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Genetic analysis clarifies stomach cancer risk factors

Examining known risk factors for stomach cancer could lead to better ways to test for the disease.

Researchers have used genomic technologies to better understand intestinal metaplasia (IM), a known risk factor for gastric (stomach) cancer.

The research, which appears in the journal Cancer Cell, could also help detect patients with Helicobacter pylori infections, which are also linked to the disease.

Patients with IM are six times more likely to develop stomach cancer than those without. This study is part of an investigation to understand why some people develop stomach cancer, while others do not.

Stomach cancer is the third deadliest cancer in the world according to World Health Organization (WHO) statistics. The disease is believed to be caused by infection with Helicobacter pylori but is potentially treatable if detected early. Unfortunately, more than two-thirds of stomach cancer patients are only diagnosed at an advanced stage.

“Previous genetic studies on IM have mainly focused on patients who were already diagnosed with stomach cancer but these are limited in their ability to predict who are likely to develop the disease and how the disease will progress,” says Patrick Tan, co-lead investigator and professor at the Duke-National University of Singapore Medical School.

“This new study is the first to comprehensively map out the genetic changes in IM in a cohort of stomach cancer-free subjects, which helps us better predict the possible occurrence and progression of the disease,” Tan says.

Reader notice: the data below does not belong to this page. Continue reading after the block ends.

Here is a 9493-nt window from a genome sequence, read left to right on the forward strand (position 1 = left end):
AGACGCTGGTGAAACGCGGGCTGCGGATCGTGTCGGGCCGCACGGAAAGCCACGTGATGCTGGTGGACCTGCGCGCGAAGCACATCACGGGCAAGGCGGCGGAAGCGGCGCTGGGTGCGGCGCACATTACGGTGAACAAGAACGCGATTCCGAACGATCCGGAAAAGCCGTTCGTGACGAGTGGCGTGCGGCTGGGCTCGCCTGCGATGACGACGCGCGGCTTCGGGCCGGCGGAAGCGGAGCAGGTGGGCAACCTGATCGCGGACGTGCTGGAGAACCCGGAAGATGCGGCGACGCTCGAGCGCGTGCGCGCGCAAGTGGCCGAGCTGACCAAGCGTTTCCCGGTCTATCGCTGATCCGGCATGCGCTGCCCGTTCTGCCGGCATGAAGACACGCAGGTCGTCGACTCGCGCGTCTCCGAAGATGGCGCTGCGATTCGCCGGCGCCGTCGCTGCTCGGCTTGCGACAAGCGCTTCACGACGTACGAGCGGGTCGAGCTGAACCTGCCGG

Yeoh Khay Guan, co-lead investigator and deputy chief executive of the National University Health System as well as dean of the National University of Singapore Yong Loo Lin School of Medicine, adds, “Our study is the largest series of IM to be studied in detail by genetic analysis. These new findings help us understand why some people have a higher risk of progression to stomach cancer, and identify those who may benefit from closer follow-up to prevent cancer or to detect it early so that it can be cured.”

The researchers recruited among the nearly 3,000 participants of the Gastric Cancer Epidemiology Programme (GCEP) cohort, with the support of patients and doctors from four local public hospitals, to show that a comprehensive analysis of the genetic patterns of IM can predict its subsequent progression towards stomach cancer.

The analysis also revealed patients remaining infected by Helicobacter pylori after antibiotic treatment, highlighting individuals who should then receive additional antibiotic therapy. The genetic analysis of IM helps to identify those with a higher risk of progression to stomach cancer, adding further information to what is available by microscopic examination alone.

The research team is using this new information to identify biomarkers that can be applied in future in the clinic to identify people who have a high risk of progression to stomach cancer.

Funding for the research came primarily from the National Research Foundation Singapore under the TCR (Translational and Clinical Research) Flagship Programme on stomach cancer and administered by the Singapore Ministry of Health’s National Medical Research Council and grant NMRC/STaR/0026/2015.

Source: National University of Singapore

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